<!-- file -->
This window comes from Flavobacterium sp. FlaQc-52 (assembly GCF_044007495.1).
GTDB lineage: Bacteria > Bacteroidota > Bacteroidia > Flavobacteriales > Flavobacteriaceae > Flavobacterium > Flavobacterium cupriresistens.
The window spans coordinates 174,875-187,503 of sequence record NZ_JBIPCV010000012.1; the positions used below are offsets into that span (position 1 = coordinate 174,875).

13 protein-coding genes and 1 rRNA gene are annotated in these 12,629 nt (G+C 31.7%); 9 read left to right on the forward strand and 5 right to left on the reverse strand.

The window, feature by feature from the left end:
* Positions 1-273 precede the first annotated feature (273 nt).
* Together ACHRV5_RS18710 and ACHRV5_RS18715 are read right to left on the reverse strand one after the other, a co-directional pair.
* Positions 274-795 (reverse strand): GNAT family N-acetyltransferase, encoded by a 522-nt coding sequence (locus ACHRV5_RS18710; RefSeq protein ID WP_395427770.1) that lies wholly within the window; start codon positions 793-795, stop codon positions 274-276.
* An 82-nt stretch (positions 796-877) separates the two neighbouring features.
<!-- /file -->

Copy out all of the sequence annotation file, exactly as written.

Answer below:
This window comes from Flavobacterium sp. FlaQc-52 (assembly GCF_044007495.1).
GTDB lineage: Bacteria > Bacteroidota > Bacteroidia > Flavobacteriales > Flavobacteriaceae > Flavobacterium > Flavobacterium cupriresistens.
The window spans coordinates 174,875-187,503 of sequence record NZ_JBIPCV010000012.1; the positions used below are offsets into that span (position 1 = coordinate 174,875).

13 protein-coding genes and 1 rRNA gene are annotated in these 12,629 nt (G+C 31.7%); 9 read left to right on the forward strand and 5 right to left on the reverse strand.

The window, feature by feature from the left end:
* Positions 1-273 precede the first annotated feature (273 nt).
* Together ACHRV5_RS18710 and ACHRV5_RS18715 are read right to left on the reverse strand one after the other, a co-directional pair.
* Positions 274-795 (reverse strand): GNAT family N-acetyltransferase, encoded by a 522-nt coding sequence (locus ACHRV5_RS18710; RefSeq protein ID WP_395427770.1) that lies wholly within the window; start codon positions 793-795, stop codon positions 274-276.
* An 82-nt stretch (positions 796-877) separates the two neighbouring features.